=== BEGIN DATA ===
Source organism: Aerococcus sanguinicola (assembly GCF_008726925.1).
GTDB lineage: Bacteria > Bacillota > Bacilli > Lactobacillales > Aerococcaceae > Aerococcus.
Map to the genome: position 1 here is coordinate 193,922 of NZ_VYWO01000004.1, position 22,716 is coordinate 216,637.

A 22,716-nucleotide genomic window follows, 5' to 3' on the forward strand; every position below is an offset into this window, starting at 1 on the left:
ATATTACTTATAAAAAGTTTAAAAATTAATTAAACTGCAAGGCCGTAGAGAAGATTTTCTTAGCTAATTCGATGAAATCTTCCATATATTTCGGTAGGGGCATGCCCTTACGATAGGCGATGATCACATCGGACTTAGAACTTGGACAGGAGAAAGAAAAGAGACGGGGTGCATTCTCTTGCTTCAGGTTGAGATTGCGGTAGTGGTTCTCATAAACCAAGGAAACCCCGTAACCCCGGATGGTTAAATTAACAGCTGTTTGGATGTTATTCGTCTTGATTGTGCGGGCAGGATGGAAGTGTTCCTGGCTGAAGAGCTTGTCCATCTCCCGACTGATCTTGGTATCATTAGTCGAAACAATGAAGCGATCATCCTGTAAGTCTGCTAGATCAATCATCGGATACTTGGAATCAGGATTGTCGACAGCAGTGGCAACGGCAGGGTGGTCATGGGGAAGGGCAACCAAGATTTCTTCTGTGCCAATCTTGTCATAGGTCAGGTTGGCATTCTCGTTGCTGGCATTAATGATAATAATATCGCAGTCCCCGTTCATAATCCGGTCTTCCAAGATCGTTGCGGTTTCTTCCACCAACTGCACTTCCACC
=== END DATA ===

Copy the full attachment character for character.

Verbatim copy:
Source organism: Aerococcus sanguinicola (assembly GCF_008726925.1).
GTDB lineage: Bacteria > Bacillota > Bacilli > Lactobacillales > Aerococcaceae > Aerococcus.
Map to the genome: position 1 here is coordinate 193,922 of NZ_VYWO01000004.1, position 22,716 is coordinate 216,637.

A 22,716-nucleotide genomic window follows, 5' to 3' on the forward strand; every position below is an offset into this window, starting at 1 on the left:
ATATTACTTATAAAAAGTTTAAAAATTAATTAAACTGCAAGGCCGTAGAGAAGATTTTCTTAGCTAATTCGATGAAATCTTCCATATATTTCGGTAGGGGCATGCCCTTACGATAGGCGATGATCACATCGGACTTAGAACTTGGACAGGAGAAAGAAAAGAGACGGGGTGCATTCTCTTGCTTCAGGTTGAGATTGCGGTAGTGGTTCTCATAAACCAAGGAAACCCCGTAACCCCGGATGGTTAAATTAACAGCTGTTTGGATGTTATTCGTCTTGATTGTGCGGGCAGGATGGAAGTGTTCCTGGCTGAAGAGCTTGTCCATCTCCCGACTGATCTTGGTATCATTAGTCGAAACAATGAAGCGATCATCCTGTAAGTCTGCTAGATCAATCATCGGATACTTGGAATCAGGATTGTCGACAGCAGTGGCAACGGCAGGGTGGTCATGGGGAAGGGCAACCAAGATTTCTTCTGTGCCAATCTTGTCATAGGTCAGGTTGGCATTCTCGTTGCTGGCATTAATGATAATAATATCGCAGTCCCCGTTCATAATCCGGTCTTCCAAGATCGTTGCGGTTTCTTCCACCAACTGCACTTCCACC